Imagine a four a side rugby team, composed of players with absolutely no fear of bodily harm, that are strapped into a manoeuvrable cage of death with both teams smashing into one another. Repeatedly. That's Murderball but it just so happens that the players are all quadriplegic. Murderball follows team USA and the coach of team Canada in their lust to win the gold medal, ultimately at the Athens Olympics. Any thoughts that this is another bland fly on the wall documentary with an overly sympathetic attitude to the disabled are quickly banished. The people that participate in this sport have a rare focus and determination that mark them as true athletes. Help with the shopping they do not need. What they need is a sport that is akin to mauling the opposition with a self propelled, wheelchair-battering-ram the likes of which Mad Max could only dream of. Luckily enough, Murderball fits the bill nicely.
Of course, if this were just about the teams there would be a reasonable but somewhat dull documentary in the making. As it is, there is plenty of infighting and back story to make this a thoroughly enjoyable watch. Easily one of the most engaging of the back stories is the feud between Mark Zupan and Joe Soars. Joe, after being dropped by the USA team due to his advancing years, decided to coach the Canadians instead as a gesture of ill will to the US team. This is a bit like Shearer coaching France after his stint at Newcastle; controversial to say the least. This ichor is focussed upon through out the movie and serves to build up the various USA vs Canada clashes that are portrayed.
Each of the main characters is visited during the documentaries run. Each has a genuinely interesting story to tell, but none more so than Keith. Keith, after a moto-cross accident, has lost the use of his legs and has limited arm functionality. For someone with an active sports life, the prospects of his future look bleak. A remarkably candid narration by Keith gives an insight to what it is like to be in his position, frustrations and all. At first he seems to be a little resistant to the treatment he is receiving. On the day he leaves, however, we see him receive a card from the nurses at the rehab centre. Keith has some trouble opening the card, but responds with “no, I've got it,” to one nurse's offer of help. This is just the beginning of that kernel of grit that the Murderball athletes have. Indeed Zupan visited Keith during the pre Athens build up with a rugby 'chair. Keith's eyes opened wide as the possibilities of a continued extreme sports event sank in. Just that glimmer of excitement was enough to just about turn his whole outlook right around.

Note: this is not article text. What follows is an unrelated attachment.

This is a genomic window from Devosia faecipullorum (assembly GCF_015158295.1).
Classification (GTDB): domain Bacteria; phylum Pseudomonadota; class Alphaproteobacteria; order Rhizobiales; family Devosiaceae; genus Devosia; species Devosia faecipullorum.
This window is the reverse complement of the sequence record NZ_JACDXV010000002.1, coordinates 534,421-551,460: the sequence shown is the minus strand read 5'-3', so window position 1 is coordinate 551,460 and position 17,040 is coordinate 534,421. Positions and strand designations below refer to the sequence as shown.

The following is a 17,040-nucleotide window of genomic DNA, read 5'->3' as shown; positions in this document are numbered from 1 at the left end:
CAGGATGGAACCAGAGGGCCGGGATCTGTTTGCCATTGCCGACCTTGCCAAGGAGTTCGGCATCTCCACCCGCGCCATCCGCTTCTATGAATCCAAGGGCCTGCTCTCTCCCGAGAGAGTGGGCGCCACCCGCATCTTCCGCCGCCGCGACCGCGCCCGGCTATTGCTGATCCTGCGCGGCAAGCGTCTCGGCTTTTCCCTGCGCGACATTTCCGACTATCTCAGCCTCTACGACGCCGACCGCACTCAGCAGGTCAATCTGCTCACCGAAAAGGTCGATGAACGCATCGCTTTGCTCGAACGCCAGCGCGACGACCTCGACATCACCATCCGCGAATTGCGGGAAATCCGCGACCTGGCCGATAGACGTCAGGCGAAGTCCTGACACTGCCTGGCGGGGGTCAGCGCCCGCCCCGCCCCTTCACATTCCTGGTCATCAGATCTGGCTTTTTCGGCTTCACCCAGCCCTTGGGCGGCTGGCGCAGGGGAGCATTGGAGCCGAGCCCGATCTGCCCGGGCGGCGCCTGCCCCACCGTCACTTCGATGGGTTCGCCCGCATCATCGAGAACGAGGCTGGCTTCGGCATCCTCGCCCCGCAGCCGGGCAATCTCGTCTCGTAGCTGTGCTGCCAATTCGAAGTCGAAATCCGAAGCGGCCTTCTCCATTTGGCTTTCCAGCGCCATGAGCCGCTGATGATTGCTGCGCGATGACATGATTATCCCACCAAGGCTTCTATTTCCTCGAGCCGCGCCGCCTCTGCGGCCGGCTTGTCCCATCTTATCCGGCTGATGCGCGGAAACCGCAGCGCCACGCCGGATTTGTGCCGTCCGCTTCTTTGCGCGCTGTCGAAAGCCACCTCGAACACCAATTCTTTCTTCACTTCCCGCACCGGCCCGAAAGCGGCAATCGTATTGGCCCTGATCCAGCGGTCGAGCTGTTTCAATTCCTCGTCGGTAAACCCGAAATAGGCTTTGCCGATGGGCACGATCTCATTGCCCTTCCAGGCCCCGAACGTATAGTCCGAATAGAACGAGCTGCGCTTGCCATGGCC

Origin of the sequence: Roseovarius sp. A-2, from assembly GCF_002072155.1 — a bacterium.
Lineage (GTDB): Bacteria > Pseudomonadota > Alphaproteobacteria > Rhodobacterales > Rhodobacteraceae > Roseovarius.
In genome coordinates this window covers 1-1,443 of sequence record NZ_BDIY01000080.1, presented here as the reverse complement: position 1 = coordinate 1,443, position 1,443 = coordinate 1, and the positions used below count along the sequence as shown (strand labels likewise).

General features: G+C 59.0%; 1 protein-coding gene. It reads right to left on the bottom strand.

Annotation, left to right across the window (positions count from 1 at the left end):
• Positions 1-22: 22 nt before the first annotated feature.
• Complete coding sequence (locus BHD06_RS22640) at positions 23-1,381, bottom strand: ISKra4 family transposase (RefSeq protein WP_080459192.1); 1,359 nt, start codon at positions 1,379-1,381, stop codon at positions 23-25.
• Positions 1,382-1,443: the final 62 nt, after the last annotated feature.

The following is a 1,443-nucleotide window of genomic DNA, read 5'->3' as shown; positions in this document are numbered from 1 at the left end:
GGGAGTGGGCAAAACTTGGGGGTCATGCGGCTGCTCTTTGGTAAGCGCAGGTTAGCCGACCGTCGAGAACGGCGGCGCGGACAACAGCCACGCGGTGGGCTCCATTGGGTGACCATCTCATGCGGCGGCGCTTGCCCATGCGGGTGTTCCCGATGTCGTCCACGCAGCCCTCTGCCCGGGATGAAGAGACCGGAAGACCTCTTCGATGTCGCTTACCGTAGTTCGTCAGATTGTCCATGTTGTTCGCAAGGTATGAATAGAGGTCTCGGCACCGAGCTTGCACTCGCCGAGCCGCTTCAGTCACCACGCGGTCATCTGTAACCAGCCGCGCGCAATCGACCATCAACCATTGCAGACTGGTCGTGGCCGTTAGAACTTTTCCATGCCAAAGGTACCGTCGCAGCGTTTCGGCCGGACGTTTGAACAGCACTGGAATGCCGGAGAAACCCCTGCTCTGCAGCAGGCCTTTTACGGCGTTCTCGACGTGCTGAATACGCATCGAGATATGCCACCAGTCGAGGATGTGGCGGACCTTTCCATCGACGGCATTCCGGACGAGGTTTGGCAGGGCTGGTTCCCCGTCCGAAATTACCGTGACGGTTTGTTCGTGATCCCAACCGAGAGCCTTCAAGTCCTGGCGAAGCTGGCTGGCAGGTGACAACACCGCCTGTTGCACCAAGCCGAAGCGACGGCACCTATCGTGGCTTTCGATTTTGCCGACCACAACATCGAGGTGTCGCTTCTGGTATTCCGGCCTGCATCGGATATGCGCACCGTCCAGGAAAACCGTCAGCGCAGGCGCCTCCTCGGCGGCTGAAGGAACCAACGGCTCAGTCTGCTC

It is the actual sport that counts in Murderball and there is no better example of this than the USA-Canada matches. Each time they meet there is only one or two points separating them with a genuine build up of tension normally associated with world class finals. As it happens, these are pre Olympic matches. When the Olympic finals are shown, the sides are well set up and the match reaches a whole new level of excitement. After I watched the last few seconds of the Olympic USA-Canada match, I realised that these people are quadriplegic make no difference at all. Actually I feel rather foolish in thinking that it would make a difference.
Bad points? I think that Joe Soars gets a bit too much of the lime light. He seems to be a rather abrasive character with anyone familiar with American Dad will recognise straight away. For sure he is a successful sports personality, but his opprobrium in the eyes of the US team casts a pawl over the movie. That isn't to say that Soars has a depressing influence, it is merely that the circumstances seem so petty to have spiralled so far from reconciliation. Still this is probably a reflection on the actual events and to call this a bad point is being a bit harsh.
So, if you want to watch a documentary about some of the most grounded, selfless, concentrated and focussed sportsmen there are, Murderball is it.
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